Courtesy of Ending Insanity, I read this fascinating article from Afford Anything the other day and have been thinking about it ever since. If you’re even mildly interested in personal finance, you should take a minute and read this article. Seriously, it’s really, really good and very unconventional. What’s not to love?
I wanted to suss out my feelings about the author’s points a little bit, both for the purposes of discussion with my readers and to sort out my own views on the author’s ideas. Here’s what I’ve come up with so far…
I agree with the author that:
1. We’ll always have obligations, even if we’re debt free. This is something I’ve never understood about the truly die-hard debt haters among us – even if you’re debt free, you’ll still have bills. Let’s say you’ve paid off all debt, including your mortgage – you’ll still have a phone bill, property taxes, utilities, etc. So debt freedom doesn’t equal financial freedom…exactly.
2. Finding opportunities to grow wealth is equally as important (if not more so) than reducing your debts. When people are new to personal finance, they often get so caught up in paying down their debts that they forget about the whole other side to the financial fitness equation – saving and investing. I know that I have been very guilty of this in the past, so the article really made me get excited about fully funding my Roth IRA this year!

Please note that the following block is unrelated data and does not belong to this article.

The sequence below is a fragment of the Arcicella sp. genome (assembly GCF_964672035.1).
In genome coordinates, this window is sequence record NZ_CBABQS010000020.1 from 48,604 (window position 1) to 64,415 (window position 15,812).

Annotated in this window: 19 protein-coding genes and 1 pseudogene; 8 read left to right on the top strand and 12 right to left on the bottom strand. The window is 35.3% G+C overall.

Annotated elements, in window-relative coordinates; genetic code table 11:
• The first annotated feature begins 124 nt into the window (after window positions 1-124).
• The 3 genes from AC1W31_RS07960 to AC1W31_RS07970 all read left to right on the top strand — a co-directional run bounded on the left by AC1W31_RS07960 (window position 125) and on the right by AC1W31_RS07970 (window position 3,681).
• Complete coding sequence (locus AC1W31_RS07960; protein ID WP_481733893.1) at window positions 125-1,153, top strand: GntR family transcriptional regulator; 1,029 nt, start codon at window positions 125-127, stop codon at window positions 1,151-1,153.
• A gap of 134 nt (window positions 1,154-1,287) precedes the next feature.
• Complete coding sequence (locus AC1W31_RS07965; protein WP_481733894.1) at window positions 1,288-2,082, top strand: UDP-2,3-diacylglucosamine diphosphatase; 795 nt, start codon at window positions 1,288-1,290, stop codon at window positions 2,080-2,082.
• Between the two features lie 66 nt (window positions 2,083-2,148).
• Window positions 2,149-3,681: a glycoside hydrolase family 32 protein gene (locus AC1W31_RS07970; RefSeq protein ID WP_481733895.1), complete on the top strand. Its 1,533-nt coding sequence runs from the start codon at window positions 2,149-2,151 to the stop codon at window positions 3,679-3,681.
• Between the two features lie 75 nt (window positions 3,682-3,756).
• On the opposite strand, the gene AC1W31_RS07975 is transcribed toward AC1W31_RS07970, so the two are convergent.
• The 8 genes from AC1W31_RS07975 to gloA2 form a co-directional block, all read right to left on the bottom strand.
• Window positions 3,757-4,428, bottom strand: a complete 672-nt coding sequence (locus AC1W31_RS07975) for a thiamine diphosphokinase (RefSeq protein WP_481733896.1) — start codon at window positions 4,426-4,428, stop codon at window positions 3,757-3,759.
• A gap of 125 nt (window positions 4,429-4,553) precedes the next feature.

3. Paying off debt is the same thing as dieting – it’s so focused on deprivation, that to most, it’s a total turn-off. ‘Nuff said.
But I don’t agree that….
1. You should forget about your debts. The author isn’t saying you should stop paying on your debts, just that you should stop obsessing about them and focus on building wealth. But I think that keeping your debts in mind is important, if only so that you don’t continue to add to them.
2. Debt is disconnected from building wealth. I get that paying down debt is completely different from investing and saving…at least as a financial act. One is about building up, the other is about paring down. But debt can significantly impact the cash flow with which you can save or invest. If you prioritize paying off debt first, you end up with a lot more money to do what you want with…like saving or investing. I guess I’m trying to say that the author of the article presents saving and paying off debt as if they’re completely separate, when they actually aren’t.
3. Going out of your way to avoid saying “the D word” is helpful. This whole portion of the article was just silly and pointless.
What do you think? Is paying off debt as important as building wealth? Do they go hand-in-hand or are they completely disconnected from each other? Let’s talk about it!